For Thanksgiving this year, I decided to appreciate something that has bothered me for a long time — getting older.
My fifties haven’t been an easy decade for me. I’ve had to deal with a number of crises and unpleasant medical procedures. I’ve struggled with doubt. I questioned whether the beliefs and self-image I formed as a teenager have helped or hindered me.
Now that I’m past the halfway point of my fifties, I’m starting to appreciate what a gift I’ve been given to have reached this age. I have outlived my father. Unlike my mom, I’ve remained healthy and active. I’ve watched my children grow up and start lives of their own. I’ve gotten to be with my first grandchild, something neither of my parents experienced. I think of those who didn’t make it this far, the times my life could have ended but didn’t, and friends who recently died.
None of the days I’ve had before today were guaranteed. Neither are the ones ahead. That’s why I want to make every day count.
I don’t want to waste time regretting past decisions, wishing I was thinner or had fewer wrinkles, or holding grudges. I don’t want to reminisce about the “good ol’ days” because, frankly, they weren’t that good. I may talk about things that happened at Reseda High School forty years ago, but there’s no way I’d go back to being a shy, insecure, lonely, pimple-faced, off in La-La Land teenager with ridiculous sideburns and no fashion sense. Even with things as they are, I wouldn’t want to be anywhere else but right here and right now. Hey, we can order coffee from our smartphones!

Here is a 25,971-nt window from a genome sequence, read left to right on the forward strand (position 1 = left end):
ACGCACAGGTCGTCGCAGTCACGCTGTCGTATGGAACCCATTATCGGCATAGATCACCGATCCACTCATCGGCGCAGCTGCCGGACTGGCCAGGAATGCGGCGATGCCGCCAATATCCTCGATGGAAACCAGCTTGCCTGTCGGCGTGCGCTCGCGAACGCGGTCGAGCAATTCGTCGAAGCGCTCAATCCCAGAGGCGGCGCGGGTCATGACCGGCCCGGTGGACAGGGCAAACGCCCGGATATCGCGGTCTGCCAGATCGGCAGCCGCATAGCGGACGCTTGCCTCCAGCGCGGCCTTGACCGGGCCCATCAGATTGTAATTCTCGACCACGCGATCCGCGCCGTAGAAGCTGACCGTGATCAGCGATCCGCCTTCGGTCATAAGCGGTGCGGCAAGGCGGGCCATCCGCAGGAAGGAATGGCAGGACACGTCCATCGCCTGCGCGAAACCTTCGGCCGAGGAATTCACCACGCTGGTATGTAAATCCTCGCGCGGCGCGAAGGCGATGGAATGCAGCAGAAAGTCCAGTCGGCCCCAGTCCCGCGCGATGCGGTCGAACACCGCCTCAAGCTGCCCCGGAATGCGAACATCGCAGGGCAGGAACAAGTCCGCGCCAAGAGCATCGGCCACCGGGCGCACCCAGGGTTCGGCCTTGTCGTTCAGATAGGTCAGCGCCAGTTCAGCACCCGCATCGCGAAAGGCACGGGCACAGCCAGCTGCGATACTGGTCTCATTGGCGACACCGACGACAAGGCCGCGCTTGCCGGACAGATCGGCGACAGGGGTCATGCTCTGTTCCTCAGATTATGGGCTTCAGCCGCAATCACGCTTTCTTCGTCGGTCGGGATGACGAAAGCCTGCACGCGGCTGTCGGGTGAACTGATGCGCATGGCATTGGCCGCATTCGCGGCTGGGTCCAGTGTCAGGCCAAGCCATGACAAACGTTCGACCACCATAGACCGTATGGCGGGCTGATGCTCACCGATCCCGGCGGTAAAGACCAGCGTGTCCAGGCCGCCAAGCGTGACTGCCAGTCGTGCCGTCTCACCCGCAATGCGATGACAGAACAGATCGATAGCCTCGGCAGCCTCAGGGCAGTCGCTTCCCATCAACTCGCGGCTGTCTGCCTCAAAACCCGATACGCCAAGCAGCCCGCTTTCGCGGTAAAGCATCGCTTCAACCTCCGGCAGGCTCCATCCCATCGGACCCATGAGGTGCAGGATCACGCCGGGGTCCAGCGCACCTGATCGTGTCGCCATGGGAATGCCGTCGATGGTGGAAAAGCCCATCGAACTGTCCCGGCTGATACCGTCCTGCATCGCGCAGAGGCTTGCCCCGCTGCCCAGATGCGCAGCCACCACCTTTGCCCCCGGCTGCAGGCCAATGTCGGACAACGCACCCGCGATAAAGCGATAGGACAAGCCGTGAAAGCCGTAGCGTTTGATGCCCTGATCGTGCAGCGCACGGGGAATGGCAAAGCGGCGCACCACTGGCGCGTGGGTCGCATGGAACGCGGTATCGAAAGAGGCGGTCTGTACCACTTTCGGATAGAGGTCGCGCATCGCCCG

I accept that as I get older, I will need more invasive medical procedures, the list of things I can physically do will get shorter, and I will get closer to my death. Yet, as long as I am alive, there will still be things I can do, even if it is just being present with the people I love. There are new things to learn and new experiences to discover. Every day really is a gift, even those that involve a catheter.
Like any gift, I am grateful for it. So, I appreciate the gray and hope I’ll be living with it for a long time to come.
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